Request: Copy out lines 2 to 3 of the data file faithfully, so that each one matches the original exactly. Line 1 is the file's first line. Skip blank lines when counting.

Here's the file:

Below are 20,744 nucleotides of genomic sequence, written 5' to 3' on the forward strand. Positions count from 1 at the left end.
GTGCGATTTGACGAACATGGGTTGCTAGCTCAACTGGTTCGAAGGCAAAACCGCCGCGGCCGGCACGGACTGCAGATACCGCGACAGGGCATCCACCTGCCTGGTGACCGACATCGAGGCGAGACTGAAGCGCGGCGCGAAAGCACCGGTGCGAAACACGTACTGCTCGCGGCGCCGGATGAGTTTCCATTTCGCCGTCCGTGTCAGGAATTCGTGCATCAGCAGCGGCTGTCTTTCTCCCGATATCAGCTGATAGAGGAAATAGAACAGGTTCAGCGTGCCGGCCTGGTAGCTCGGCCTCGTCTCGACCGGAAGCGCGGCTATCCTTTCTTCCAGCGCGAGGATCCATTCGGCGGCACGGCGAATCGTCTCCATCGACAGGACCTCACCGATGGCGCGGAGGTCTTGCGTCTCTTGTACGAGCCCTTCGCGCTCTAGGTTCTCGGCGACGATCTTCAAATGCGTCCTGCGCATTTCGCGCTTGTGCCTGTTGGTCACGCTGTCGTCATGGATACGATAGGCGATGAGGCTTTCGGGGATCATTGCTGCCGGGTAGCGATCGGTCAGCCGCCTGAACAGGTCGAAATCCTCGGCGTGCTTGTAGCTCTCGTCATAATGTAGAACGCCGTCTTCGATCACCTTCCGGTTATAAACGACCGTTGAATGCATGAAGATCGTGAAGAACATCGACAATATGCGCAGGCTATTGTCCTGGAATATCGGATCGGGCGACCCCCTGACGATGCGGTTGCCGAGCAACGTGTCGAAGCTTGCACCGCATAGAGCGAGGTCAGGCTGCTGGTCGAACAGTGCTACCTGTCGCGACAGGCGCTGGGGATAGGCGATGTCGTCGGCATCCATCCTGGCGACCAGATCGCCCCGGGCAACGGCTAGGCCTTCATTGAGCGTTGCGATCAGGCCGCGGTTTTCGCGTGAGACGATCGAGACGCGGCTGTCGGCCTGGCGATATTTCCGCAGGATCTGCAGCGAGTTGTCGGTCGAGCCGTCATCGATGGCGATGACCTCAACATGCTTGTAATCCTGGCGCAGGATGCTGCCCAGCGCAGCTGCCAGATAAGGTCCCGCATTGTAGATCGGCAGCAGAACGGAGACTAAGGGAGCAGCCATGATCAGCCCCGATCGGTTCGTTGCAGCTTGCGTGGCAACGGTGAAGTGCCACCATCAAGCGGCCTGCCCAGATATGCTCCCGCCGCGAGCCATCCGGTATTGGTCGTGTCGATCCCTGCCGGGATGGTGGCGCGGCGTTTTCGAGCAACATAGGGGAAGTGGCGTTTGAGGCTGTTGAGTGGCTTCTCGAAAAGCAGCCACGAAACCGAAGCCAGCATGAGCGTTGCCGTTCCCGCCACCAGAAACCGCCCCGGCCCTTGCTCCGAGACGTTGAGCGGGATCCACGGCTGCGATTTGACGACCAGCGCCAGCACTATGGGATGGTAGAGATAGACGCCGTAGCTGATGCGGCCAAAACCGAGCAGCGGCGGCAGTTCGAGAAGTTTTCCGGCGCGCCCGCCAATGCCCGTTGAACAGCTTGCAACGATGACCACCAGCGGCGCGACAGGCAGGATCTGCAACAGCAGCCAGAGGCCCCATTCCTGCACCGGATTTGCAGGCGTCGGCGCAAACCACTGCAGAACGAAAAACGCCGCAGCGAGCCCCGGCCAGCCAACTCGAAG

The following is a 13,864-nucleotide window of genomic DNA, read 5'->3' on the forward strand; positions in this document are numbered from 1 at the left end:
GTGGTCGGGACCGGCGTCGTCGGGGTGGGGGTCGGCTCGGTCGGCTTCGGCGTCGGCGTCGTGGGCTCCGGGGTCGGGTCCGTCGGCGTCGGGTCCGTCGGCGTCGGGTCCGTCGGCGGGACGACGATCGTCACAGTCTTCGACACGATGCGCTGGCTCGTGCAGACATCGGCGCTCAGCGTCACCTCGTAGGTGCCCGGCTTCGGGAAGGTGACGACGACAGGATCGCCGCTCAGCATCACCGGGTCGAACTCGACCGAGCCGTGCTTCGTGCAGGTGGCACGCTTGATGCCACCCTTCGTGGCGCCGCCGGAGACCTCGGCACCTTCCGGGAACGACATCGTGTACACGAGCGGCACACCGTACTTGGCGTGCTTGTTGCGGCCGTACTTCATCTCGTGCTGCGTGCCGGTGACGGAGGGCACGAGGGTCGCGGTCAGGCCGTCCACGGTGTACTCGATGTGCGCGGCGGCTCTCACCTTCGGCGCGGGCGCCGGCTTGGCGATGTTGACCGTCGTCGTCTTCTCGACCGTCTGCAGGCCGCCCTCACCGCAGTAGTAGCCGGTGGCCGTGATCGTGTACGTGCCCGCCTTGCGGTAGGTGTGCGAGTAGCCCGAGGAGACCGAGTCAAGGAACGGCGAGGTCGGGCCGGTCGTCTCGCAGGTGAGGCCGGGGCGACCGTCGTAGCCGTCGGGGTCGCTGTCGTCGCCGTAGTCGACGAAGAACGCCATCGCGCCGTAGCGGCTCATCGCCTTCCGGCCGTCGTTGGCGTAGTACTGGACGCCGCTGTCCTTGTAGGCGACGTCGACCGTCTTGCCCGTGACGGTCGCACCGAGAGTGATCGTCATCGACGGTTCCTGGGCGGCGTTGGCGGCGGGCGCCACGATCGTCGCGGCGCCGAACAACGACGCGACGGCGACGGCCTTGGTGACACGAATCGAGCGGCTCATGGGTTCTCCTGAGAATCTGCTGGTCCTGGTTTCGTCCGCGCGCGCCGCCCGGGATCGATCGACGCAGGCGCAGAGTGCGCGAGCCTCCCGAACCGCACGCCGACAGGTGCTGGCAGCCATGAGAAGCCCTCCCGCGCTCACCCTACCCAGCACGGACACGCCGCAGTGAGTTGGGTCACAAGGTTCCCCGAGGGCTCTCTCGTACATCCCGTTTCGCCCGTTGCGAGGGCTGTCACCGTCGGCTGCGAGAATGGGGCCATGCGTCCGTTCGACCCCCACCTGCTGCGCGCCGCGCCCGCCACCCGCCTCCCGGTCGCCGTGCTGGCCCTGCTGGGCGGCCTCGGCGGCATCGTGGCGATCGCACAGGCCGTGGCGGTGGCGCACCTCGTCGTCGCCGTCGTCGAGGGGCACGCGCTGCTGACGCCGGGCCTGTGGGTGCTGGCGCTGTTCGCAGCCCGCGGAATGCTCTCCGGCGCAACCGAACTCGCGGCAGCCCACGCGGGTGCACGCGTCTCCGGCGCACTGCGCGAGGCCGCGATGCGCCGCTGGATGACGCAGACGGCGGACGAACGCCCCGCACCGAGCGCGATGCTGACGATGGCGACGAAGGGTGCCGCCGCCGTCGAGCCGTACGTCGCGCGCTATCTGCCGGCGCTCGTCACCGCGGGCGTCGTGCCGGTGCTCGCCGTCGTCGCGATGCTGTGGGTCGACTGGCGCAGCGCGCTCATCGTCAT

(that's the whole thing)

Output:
GTGCGATTTGACGAACATGGGTTGCTAGCTCAACTGGTTCGAAGGCAAAACCGCCGCGGCCGGCACGGACTGCAGATACCGCGACAGGGCATCCACCTGCCTGGTGACCGACATCGAGGCGAGACTGAAGCGCGGCGCGAAAGCACCGGTGCGAAACACGTACTGCTCGCGGCGCCGGATGAGTTTCCATTTCGCCGTCCGTGTCAGGAATTCGTGCATCAGCAGCGGCTGTCTTTCTCCCGATATCAGCTGATAGAGGAAATAGAACAGGTTCAGCGTGCCGGCCTGGTAGCTCGGCCTCGTCTCGACCGGAAGCGCGGCTATCCTTTCTTCCAGCGCGAGGATCCATTCGGCGGCACGGCGAATCGTCTCCATCGACAGGACCTCACCGATGGCGCGGAGGTCTTGCGTCTCTTGTACGAGCCCTTCGCGCTCTAGGTTCTCGGCGACGATCTTCAAATGCGTCCTGCGCATTTCGCGCTTGTGCCTGTTGGTCACGCTGTCGTCATGGATACGATAGGCGATGAGGCTTTCGGGGATCATTGCTGCCGGGTAGCGATCGGTCAGCCGCCTGAACAGGTCGAAATCCTCGGCGTGCTTGTAGCTCTCGTCATAATGTAGAACGCCGTCTTCGATCACCTTCCGGTTATAAACGACCGTTGAATGCATGAAGATCGTGAAGAACATCGACAATATGCGCAGGCTATTGTCCTGGAATATCGGATCGGGCGACCCCCTGACGATGCGGTTGCCGAGCAACGTGTCGAAGCTTGCACCGCATAGAGCGAGGTCAGGCTGCTGGTCGAACAGTGCTACCTGTCGCGACAGGCGCTGGGGATAGGCGATGTCGTCGGCATCCATCCTGGCGACCAGATCGCCCCGGGCAACGGCTAGGCCTTCATTGAGCGTTGCGATCAGGCCGCGGTTTTCGCGTGAGACGATCGAGACGCGGCTGTCGGCCTGGCGATATTTCCGCAGGATCTGCAGCGAGTTGTCGGTCGAGCCGTCATCGATGGCGATGACCTCAACATGCTTGTAATCCTGGCGCAGGATGCTGCCCAGCGCAGCTGCCAGATAAGGTCCCGCATTGTAGATCGGCAGCAGAACGGAGACTAAGGGAGCAGCCATGATCAGCCCCGATCGGTTCGTTGCAGCTTGCGTGGCAACGGTGAAGTGCCACCATCAAGCGGCCTGCCCAGATATGCTCCCGCCGCGAGCCATCCGGTATTGGTCGTGTCGATCCCTGCCGGGATGGTGGCGCGGCGTTTTCGAGCAACATAGGGGAAGTGGCGTTTGAGGCTGTTGAGTGGCTTCTCGAAAAGCAGCCACGAAACCGAAGCCAGCATGAGCGTTGCCGTTCCCGCCACCAGAAACCGCCCCGGCCCTTGCTCCGAGACGTTGAGCGGGATCCACGGCTGCGATTTGACGACCAGCGCCAGCACTATGGGATGGTAGAGATAGACGCCGTAGCTGATGCGGCCAAAACCGAGCAGCGGCGGCAGTTCGAGAAGTTTTCCGGCGCGCCCGCCAATGCCCGTTGAACAGCTTGCAACGATGACCACCAGCGGCGCGACAGGCAGGATCTGCAACAGCAGCCAGAGGCCCCATTCCTGCACCGGATTTGCAGGCGTCGGCGCAAACCACTGCAGAACGAAAAACGCCGCAGCGAGCCCCGGCCAGCCAACTCGAAG

The following is a 13,864-nucleotide window of genomic DNA, read 5'->3' on the forward strand; positions in this document are numbered from 1 at the left end: